Today, let’s do classical music, as in a great big splodge of orchestral goo by a dead German. Brahms op. 56a and 56b is a set of variations on a theme; he thought the theme was Haydn’s, thus called it Variations on a Theme by Joseph Haydn. But now they think the Haydn attribution on the theme is sketchy, so now you’ll see ’em labeled sometimes as the Saint Anthony Variations. Anyhow, this is a super tasty splodge of goo, the kind of thing orchestras exist to play.
Brahms’ early career was up and down; he was in his late thirties before he got much traction. Also, everyone knew that if you wanted to be a big composer you had to write big symphonies. So Brahms premiered the Variations when he was 40 and his Symphony #1 three years later; both were major hits. I’ve heard the Variations described as a warm-up work for the Symphony; that seems unlikely since the latter had been under construction for a decade. I wonder if maybe Brahms had a little bit of imposter syndrome, which would be easy if you were trying to be the first really big German composer after Beethoven, and needed to convince himself he could write something big and orchestral that audiences would like. If you want more on this music, I’ve written about both pieces before.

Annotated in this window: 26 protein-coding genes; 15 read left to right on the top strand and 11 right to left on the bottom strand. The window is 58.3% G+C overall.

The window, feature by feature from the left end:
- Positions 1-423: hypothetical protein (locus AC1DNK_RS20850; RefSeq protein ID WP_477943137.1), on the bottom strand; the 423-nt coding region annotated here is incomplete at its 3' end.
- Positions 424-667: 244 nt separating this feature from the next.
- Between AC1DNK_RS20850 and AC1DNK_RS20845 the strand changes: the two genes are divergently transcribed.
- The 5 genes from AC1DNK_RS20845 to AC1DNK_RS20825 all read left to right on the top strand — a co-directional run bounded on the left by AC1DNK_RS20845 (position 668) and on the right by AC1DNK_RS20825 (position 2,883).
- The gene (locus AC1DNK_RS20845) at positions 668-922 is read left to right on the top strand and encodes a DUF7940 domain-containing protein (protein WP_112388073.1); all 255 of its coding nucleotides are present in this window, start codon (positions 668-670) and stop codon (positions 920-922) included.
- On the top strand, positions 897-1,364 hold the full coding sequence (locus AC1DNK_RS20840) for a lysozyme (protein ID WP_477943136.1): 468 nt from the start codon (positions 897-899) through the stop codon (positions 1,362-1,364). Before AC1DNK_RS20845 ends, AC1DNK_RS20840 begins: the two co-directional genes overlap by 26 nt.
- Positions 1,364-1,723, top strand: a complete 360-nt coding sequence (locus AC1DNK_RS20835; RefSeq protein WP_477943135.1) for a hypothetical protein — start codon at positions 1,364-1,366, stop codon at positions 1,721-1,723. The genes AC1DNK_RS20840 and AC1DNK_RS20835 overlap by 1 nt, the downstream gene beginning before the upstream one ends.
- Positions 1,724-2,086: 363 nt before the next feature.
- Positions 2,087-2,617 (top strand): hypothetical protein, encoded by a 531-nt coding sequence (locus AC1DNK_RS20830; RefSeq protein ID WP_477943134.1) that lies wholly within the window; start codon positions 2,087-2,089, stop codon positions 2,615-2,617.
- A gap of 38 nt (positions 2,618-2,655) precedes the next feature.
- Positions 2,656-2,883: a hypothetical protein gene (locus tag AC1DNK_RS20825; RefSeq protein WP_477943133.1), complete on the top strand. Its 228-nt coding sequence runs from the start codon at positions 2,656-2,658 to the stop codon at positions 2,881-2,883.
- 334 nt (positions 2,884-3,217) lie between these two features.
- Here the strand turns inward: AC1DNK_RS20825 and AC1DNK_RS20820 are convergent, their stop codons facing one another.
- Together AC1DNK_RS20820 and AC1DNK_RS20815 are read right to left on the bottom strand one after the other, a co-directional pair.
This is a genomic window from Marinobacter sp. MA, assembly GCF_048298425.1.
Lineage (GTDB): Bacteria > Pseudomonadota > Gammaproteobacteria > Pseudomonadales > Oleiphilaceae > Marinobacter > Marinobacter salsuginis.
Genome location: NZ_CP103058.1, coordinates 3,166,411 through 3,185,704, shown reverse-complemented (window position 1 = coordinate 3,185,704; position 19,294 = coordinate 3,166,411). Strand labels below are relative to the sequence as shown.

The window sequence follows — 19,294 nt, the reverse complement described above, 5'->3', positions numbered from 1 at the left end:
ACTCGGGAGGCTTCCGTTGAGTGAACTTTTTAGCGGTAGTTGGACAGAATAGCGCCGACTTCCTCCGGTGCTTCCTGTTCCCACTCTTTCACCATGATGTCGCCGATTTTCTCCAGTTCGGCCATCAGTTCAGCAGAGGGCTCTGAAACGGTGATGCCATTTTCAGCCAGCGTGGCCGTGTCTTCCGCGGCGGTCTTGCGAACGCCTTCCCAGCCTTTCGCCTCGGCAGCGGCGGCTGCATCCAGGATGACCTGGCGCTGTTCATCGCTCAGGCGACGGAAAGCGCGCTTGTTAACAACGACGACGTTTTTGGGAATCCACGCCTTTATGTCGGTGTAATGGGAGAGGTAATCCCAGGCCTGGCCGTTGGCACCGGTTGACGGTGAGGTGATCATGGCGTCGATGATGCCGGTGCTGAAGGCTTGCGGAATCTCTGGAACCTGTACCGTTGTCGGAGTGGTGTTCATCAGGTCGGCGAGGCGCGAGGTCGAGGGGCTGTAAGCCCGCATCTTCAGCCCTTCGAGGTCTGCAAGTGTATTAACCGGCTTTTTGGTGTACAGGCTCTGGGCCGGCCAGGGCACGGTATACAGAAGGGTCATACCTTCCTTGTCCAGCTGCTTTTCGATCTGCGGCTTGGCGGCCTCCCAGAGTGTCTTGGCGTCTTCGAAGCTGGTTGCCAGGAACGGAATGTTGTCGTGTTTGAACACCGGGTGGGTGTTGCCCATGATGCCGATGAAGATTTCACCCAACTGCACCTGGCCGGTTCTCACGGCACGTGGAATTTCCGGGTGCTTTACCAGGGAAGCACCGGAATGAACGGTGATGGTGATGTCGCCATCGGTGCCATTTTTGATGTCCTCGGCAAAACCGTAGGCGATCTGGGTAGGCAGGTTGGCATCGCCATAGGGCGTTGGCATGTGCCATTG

Anyhow, this music is super-easy to understand; the Saint-Anthony theme is nice and simple, and Brahms doesn’t take any of the variations very far off the beaten track. But he keeps adding thicker and thicker layers of orchestral color and volume, and nobody was ever better than Brahms at that. Every moment of this is a treat for the ears.
Now… it’s kind of long for a Song of the Day, 18 minutes or so. Don’t have that much time for music today? Maybe re-examine your priorities. But, OK, try listening to the first two minutes or so to get comfy with the Saint-Anthony theme, then skip ahead and take in the last 4:15-ish to hear Brahms bring it home with a bang.
Links · Spotify playlist. This is easy music to buy; usually it’s packaged on a disc with the Symphony #1. I have, and like, both the Roger Norrington and Dorati/LSO versions (and both have fabulous sound). The Dorati (full album) on iTunes and Amazon. As for Spotify, hmm… Brahms Haydn variations has lots of results; adding Dorati yields a link to some “relaxing classical music” compilation. Anyhow, maybe start here.
As for live video, Duhamel/Berlin has a gentle, mellow sound, while Muti/Philadelphia lets the violins sing out a bit more. Brahms also wrote a less-popular two-piano version, here are Lupu & Perahia (no video).